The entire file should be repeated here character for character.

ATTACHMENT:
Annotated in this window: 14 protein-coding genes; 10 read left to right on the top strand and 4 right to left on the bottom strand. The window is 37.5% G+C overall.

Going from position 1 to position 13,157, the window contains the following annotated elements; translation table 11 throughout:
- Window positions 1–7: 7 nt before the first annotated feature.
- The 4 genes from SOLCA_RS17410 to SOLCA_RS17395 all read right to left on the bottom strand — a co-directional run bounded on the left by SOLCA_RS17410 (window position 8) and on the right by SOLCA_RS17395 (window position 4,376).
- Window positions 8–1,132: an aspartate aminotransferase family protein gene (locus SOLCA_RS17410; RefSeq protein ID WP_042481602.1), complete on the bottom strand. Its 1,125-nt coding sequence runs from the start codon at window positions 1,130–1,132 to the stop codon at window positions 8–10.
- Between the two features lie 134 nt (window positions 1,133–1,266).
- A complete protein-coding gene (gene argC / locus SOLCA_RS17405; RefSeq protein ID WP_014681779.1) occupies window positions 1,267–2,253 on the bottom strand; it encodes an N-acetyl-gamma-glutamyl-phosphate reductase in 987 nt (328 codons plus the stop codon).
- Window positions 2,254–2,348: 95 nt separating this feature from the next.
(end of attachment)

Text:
Annotated in this window: 14 protein-coding genes; 10 read left to right on the top strand and 4 right to left on the bottom strand. The window is 37.5% G+C overall.

Going from position 1 to position 13,157, the window contains the following annotated elements; translation table 11 throughout:
- Window positions 1–7: 7 nt before the first annotated feature.
- The 4 genes from SOLCA_RS17410 to SOLCA_RS17395 all read right to left on the bottom strand — a co-directional run bounded on the left by SOLCA_RS17410 (window position 8) and on the right by SOLCA_RS17395 (window position 4,376).
- Window positions 8–1,132: an aspartate aminotransferase family protein gene (locus SOLCA_RS17410; RefSeq protein ID WP_042481602.1), complete on the bottom strand. Its 1,125-nt coding sequence runs from the start codon at window positions 1,130–1,132 to the stop codon at window positions 8–10.
- Between the two features lie 134 nt (window positions 1,133–1,266).
- A complete protein-coding gene (gene argC / locus SOLCA_RS17405; RefSeq protein ID WP_014681779.1) occupies window positions 1,267–2,253 on the bottom strand; it encodes an N-acetyl-gamma-glutamyl-phosphate reductase in 987 nt (328 codons plus the stop codon).
- Window positions 2,254–2,348: 95 nt separating this feature from the next.